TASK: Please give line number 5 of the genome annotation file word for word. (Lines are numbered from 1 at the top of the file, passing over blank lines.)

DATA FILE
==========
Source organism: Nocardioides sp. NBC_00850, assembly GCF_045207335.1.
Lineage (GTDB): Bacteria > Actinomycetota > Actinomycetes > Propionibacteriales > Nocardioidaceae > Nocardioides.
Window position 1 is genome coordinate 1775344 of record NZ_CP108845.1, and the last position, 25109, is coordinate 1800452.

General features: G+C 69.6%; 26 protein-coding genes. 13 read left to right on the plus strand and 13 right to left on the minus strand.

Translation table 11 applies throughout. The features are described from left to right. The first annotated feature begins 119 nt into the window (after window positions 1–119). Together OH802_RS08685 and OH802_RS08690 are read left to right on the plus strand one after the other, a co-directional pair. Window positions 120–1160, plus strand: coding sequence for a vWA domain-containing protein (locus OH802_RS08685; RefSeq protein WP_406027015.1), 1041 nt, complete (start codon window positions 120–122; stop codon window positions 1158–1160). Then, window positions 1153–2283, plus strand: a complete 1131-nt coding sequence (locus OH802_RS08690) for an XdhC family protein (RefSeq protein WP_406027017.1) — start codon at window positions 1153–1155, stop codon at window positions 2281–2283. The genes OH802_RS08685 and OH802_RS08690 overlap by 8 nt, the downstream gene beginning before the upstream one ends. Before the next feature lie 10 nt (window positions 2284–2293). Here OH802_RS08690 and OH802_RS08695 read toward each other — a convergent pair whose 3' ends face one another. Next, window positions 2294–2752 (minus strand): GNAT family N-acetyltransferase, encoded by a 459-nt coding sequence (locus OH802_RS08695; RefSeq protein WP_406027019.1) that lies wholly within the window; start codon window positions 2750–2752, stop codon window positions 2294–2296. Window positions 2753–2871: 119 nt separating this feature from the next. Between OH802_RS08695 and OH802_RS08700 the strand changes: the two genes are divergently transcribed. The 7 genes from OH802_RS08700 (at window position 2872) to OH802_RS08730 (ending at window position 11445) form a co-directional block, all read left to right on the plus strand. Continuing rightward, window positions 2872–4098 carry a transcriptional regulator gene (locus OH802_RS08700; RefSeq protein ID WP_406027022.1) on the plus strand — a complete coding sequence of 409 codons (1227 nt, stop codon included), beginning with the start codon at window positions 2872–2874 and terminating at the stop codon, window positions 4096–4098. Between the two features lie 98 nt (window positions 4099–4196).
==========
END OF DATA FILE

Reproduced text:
Translation table 11 applies throughout. The features are described from left to right. The first annotated feature begins 119 nt into the window (after window positions 1–119). Together OH802_RS08685 and OH802_RS08690 are read left to right on the plus strand one after the other, a co-directional pair. Window positions 120–1160, plus strand: coding sequence for a vWA domain-containing protein (locus OH802_RS08685; RefSeq protein WP_406027015.1), 1041 nt, complete (start codon window positions 120–122; stop codon window positions 1158–1160). Then, window positions 1153–2283, plus strand: a complete 1131-nt coding sequence (locus OH802_RS08690) for an XdhC family protein (RefSeq protein WP_406027017.1) — start codon at window positions 1153–1155, stop codon at window positions 2281–2283. The genes OH802_RS08685 and OH802_RS08690 overlap by 8 nt, the downstream gene beginning before the upstream one ends. Before the next feature lie 10 nt (window positions 2284–2293). Here OH802_RS08690 and OH802_RS08695 read toward each other — a convergent pair whose 3' ends face one another. Next, window positions 2294–2752 (minus strand): GNAT family N-acetyltransferase, encoded by a 459-nt coding sequence (locus OH802_RS08695; RefSeq protein WP_406027019.1) that lies wholly within the window; start codon window positions 2750–2752, stop codon window positions 2294–2296. Window positions 2753–2871: 119 nt separating this feature from the next. Between OH802_RS08695 and OH802_RS08700 the strand changes: the two genes are divergently transcribed. The 7 genes from OH802_RS08700 (at window position 2872) to OH802_RS08730 (ending at window position 11445) form a co-directional block, all read left to right on the plus strand. Continuing rightward, window positions 2872–4098 carry a transcriptional regulator gene (locus OH802_RS08700; RefSeq protein ID WP_406027022.1) on the plus strand — a complete coding sequence of 409 codons (1227 nt, stop codon included), beginning with the start codon at window positions 2872–2874 and terminating at the stop codon, window positions 4096–4098. Between the two features lie 98 nt (window positions 4099–4196).